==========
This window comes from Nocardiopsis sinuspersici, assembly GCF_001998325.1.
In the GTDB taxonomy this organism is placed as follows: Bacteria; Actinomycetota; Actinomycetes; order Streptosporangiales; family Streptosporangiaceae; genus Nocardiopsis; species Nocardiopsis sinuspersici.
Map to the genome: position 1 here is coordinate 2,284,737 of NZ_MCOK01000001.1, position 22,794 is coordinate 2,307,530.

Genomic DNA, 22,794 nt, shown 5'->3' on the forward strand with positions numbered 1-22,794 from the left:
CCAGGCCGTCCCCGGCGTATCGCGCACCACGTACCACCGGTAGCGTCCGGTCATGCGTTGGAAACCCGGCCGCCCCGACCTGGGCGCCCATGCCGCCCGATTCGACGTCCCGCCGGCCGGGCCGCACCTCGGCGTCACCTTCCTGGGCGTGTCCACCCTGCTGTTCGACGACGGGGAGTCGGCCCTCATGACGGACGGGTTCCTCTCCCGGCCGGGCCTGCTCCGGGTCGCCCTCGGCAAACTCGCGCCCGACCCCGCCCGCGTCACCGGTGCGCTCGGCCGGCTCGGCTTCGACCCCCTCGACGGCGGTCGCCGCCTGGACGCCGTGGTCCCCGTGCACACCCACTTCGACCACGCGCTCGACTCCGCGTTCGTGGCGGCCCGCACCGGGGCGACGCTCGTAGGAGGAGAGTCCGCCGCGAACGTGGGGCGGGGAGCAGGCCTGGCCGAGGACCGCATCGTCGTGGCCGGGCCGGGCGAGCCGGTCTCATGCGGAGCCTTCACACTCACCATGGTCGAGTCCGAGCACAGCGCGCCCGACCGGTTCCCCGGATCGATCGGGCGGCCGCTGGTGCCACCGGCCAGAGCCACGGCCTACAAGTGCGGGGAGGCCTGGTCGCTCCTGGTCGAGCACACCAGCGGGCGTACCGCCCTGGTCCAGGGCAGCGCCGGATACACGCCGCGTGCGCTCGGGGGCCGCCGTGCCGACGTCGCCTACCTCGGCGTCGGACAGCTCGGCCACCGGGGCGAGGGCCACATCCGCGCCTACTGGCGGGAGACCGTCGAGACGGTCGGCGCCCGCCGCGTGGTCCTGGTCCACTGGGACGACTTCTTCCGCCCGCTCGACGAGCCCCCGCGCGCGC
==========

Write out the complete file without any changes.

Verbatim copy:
This window comes from Nocardiopsis sinuspersici, assembly GCF_001998325.1.
In the GTDB taxonomy this organism is placed as follows: Bacteria; Actinomycetota; Actinomycetes; order Streptosporangiales; family Streptosporangiaceae; genus Nocardiopsis; species Nocardiopsis sinuspersici.
Map to the genome: position 1 here is coordinate 2,284,737 of NZ_MCOK01000001.1, position 22,794 is coordinate 2,307,530.

Genomic DNA, 22,794 nt, shown 5'->3' on the forward strand with positions numbered 1-22,794 from the left:
CCAGGCCGTCCCCGGCGTATCGCGCACCACGTACCACCGGTAGCGTCCGGTCATGCGTTGGAAACCCGGCCGCCCCGACCTGGGCGCCCATGCCGCCCGATTCGACGTCCCGCCGGCCGGGCCGCACCTCGGCGTCACCTTCCTGGGCGTGTCCACCCTGCTGTTCGACGACGGGGAGTCGGCCCTCATGACGGACGGGTTCCTCTCCCGGCCGGGCCTGCTCCGGGTCGCCCTCGGCAAACTCGCGCCCGACCCCGCCCGCGTCACCGGTGCGCTCGGCCGGCTCGGCTTCGACCCCCTCGACGGCGGTCGCCGCCTGGACGCCGTGGTCCCCGTGCACACCCACTTCGACCACGCGCTCGACTCCGCGTTCGTGGCGGCCCGCACCGGGGCGACGCTCGTAGGAGGAGAGTCCGCCGCGAACGTGGGGCGGGGAGCAGGCCTGGCCGAGGACCGCATCGTCGTGGCCGGGCCGGGCGAGCCGGTCTCATGCGGAGCCTTCACACTCACCATGGTCGAGTCCGAGCACAGCGCGCCCGACCGGTTCCCCGGATCGATCGGGCGGCCGCTGGTGCCACCGGCCAGAGCCACGGCCTACAAGTGCGGGGAGGCCTGGTCGCTCCTGGTCGAGCACACCAGCGGGCGTACCGCCCTGGTCCAGGGCAGCGCCGGATACACGCCGCGTGCGCTCGGGGGCCGCCGTGCCGACGTCGCCTACCTCGGCGTCGGACAGCTCGGCCACCGGGGCGAGGGCCACATCCGCGCCTACTGGCGGGAGACCGTCGAGACGGTCGGCGCCCGCCGCGTGGTCCTGGTCCACTGGGACGACTTCTTCCGCCCGCTCGACGAGCCCCCGCGCGCGC